Friday, November 23, 2018

Counting the Cost of Colons in Haskell

Summary: Haskell uses :: as the type operator. That was a mistake that costs us over 1 million characters of source code.

Haskell uses :: for type annotations, e.g. (1 :: Int). Most other FP languages with types use :, including Scala, OCaml, Agda, Idris and Elm. Haskell uses : for list cons, so you can write:

myList = 1:2:[] :: [Int]

Whereas in other languages you write:

myList = 1::2::[] : [Int]

Moreover, the reason Haskell preferred :: was the belief that if the cons operator was :: then people would quite naturally insert spaces around it, giving:

myList = 1 :: 2 :: [] : [Int]

The final program is now noticeably longer than the original. Back when people first invented Haskell, I imagine they were mainly list manipulation operations, whereas now plenty of libraries work mainly at the type level. That raises the question - would Hackage be shorter or longer if we used : for types?

Method

I downloaded the latest version of every Hackage package. For each .hs file, I excluded comments and strings, then counted the number of instances of : and ::, also noting whether there were spaces around the :. The code I used can be found here.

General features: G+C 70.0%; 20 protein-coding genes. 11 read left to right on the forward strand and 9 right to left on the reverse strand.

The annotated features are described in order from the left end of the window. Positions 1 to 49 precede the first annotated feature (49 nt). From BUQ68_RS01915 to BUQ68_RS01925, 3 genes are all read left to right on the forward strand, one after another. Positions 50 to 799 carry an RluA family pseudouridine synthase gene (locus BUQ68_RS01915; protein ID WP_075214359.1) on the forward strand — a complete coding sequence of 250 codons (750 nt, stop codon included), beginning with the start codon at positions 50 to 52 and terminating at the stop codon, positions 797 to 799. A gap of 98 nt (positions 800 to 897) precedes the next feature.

Results

  • Instances of :: = 1,991,631
  • Instances of : = 265,880 (of which 79,109 were surrounded by two spaces, and 26,931 had one space)

Discussion

Assuming we didn't add/remove any spaces, switching the symbols would have saved 1,725,751 characters. If we assume that everyone would have written :: with spaces, that saving drops to 137,9140 characters. These numbers are fairly small, representing about 0.17% of the total 993,793,866 characters on Hackage.

Conclusion

The Haskell creators were wrong in their assumptions - type should have been :.

Update: the first version of this post had numbers that were too low due to a few bugs, now fixed.

3 comments:

Daniel Bergey said...

Thank you for this empirical confirmation of my long-held belief. I only regret that in posting now, you may have missed the chance for a 1 April Haskell Prime proposal.

Neil Mitchell said...

Daniel: This feature is so great that I'm not sure we can wait til 1st April for the proposal.

mjg said...

I put this post in my Hall of Fame of parodies.
Especially liked the "0.17%" note ;-).